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Publication numberUS3281133 A
Publication typeGrant
Publication dateOct 25, 1966
Filing dateSep 16, 1959
Publication numberUS 3281133 A, US 3281133A, US-A-3281133, US3281133 A, US3281133A
InventorsJ. S. Eckert
Export CitationBiBTeX, EndNote, RefMan
External Links: USPTO, USPTO Assignment, Espacenet
Eckert treating tower
US 3281133 A
Abstract  available in
Images(2)
Previous page
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Claims  available in
Description  (OCR text may contain errors)

Oct. 25, 1966 J. s. ECKERT 3,281,133

TREATING TOWER Original Filed Sept. 16, 1959 2 Sheets-Sheet 1 INVENTOR. JOHN S. ECKERT ATTORNEY Oct. 25, 1966 J. s. ECKERT 3,

TREATING TOWER Original Filed Sept. 16, 1959 2 Sheets-Sheet 2 INVENTOR. JOHN S. ECKERT BY Wk ATTORNEY FIG. 5

United States Patent TREATING TOWER John S. Eckert, Silver Lake, Ohio, assignor to The United States Stoneware Company, Tallmadge, Ohio, a corporation of Ohio Continuation of application Ser. No. 276,133, Apr. 25, 1963, which is a continuation of application Ser. No. 840,338, Sept. 16, 1959. This application Nov. 1, 1965, Ser. No. 516,186

12 Claims. (Cl. 261-97) This application is a continuation of my application Serial No. 276,133 filed April 25, 1963 (now abandoned), which in turn is a continuation of my application Serial No. 840,338 filed September 16, 1959 (now abandoned).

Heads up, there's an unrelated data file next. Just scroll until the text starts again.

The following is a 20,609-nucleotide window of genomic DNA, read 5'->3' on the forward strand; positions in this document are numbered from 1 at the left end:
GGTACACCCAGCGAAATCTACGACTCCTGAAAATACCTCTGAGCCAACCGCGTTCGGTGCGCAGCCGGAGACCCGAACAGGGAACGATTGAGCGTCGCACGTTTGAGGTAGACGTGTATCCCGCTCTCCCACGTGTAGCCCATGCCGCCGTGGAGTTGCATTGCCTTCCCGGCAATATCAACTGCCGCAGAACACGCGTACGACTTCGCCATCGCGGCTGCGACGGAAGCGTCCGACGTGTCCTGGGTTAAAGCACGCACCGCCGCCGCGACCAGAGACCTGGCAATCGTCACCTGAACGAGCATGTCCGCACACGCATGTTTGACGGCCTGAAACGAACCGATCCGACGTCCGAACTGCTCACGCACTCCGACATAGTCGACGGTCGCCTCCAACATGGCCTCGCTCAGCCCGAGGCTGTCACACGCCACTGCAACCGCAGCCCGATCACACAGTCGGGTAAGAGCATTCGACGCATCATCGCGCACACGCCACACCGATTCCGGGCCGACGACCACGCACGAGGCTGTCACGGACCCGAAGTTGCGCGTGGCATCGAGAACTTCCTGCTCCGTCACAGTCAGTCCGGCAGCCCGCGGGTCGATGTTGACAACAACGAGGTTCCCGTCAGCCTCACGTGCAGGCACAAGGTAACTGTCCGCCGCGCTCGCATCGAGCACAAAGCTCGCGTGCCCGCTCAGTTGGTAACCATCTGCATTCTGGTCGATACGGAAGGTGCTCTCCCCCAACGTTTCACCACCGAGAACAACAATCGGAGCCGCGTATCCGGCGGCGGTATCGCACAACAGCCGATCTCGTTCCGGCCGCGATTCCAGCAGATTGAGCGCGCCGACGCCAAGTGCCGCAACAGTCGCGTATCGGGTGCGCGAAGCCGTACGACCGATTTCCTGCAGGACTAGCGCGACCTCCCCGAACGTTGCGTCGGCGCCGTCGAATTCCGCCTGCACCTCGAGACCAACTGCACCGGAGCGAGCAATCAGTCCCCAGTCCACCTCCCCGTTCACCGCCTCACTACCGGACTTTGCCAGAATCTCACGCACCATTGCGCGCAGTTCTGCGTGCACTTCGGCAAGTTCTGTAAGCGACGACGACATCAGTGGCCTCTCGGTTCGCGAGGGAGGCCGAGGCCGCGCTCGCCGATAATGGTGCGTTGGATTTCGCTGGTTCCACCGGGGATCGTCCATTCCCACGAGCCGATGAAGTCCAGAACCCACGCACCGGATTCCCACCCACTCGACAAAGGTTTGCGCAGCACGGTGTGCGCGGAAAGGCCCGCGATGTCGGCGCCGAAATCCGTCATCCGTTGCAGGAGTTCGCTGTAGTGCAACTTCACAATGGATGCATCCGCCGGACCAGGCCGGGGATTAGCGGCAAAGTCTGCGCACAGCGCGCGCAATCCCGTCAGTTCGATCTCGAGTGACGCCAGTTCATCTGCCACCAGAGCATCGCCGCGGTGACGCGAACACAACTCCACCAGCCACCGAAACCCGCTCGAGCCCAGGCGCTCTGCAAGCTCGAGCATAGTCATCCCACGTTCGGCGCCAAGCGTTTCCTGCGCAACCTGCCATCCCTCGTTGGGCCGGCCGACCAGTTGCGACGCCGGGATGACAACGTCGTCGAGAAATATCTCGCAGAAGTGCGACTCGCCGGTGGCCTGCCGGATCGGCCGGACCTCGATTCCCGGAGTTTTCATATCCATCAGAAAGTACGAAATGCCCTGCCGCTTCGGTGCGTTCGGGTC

This invention relates to improvements in a treating tower such as is used for bringing a gas and liquid into intimate contact so as to elfect either a mass transfer or a heat transfer from one to the other. More particularly, the invention relates to an accessory unit for such a tower which includes at least two of the following components: (a) a hold-down plate, (b) a support plate, and (c) a distributor; the unit being capable of insertion in and removal from the tower; and it includes means for supporting such a unit in a tower. The treating tower is designed particularly for the absorption of gases in a solvent or the stripping of gases from a solvent or for use in distillation.

The invention will be further described in connection with the accompanying drawings which are illustrative. The tower there shown is illustrative. The shell need not be metal but may be made of concrete, etc. The holddown plate may be of woven screen or expanded metal or of other suitable open construction. The support plate need not be composed of bent screening as shown, but also may be of expanded metal or other suitable open construction. The distributor is typical of the type of distributor which may be employed, and any other distributor construction can be utilized.

In the drawings:

FIGURE 1 is a section on the line 11 of FIGURE showing a plan view of the top of the distributor, etc., the distributor being partly broken away to show its construction and the hold-down plate below it;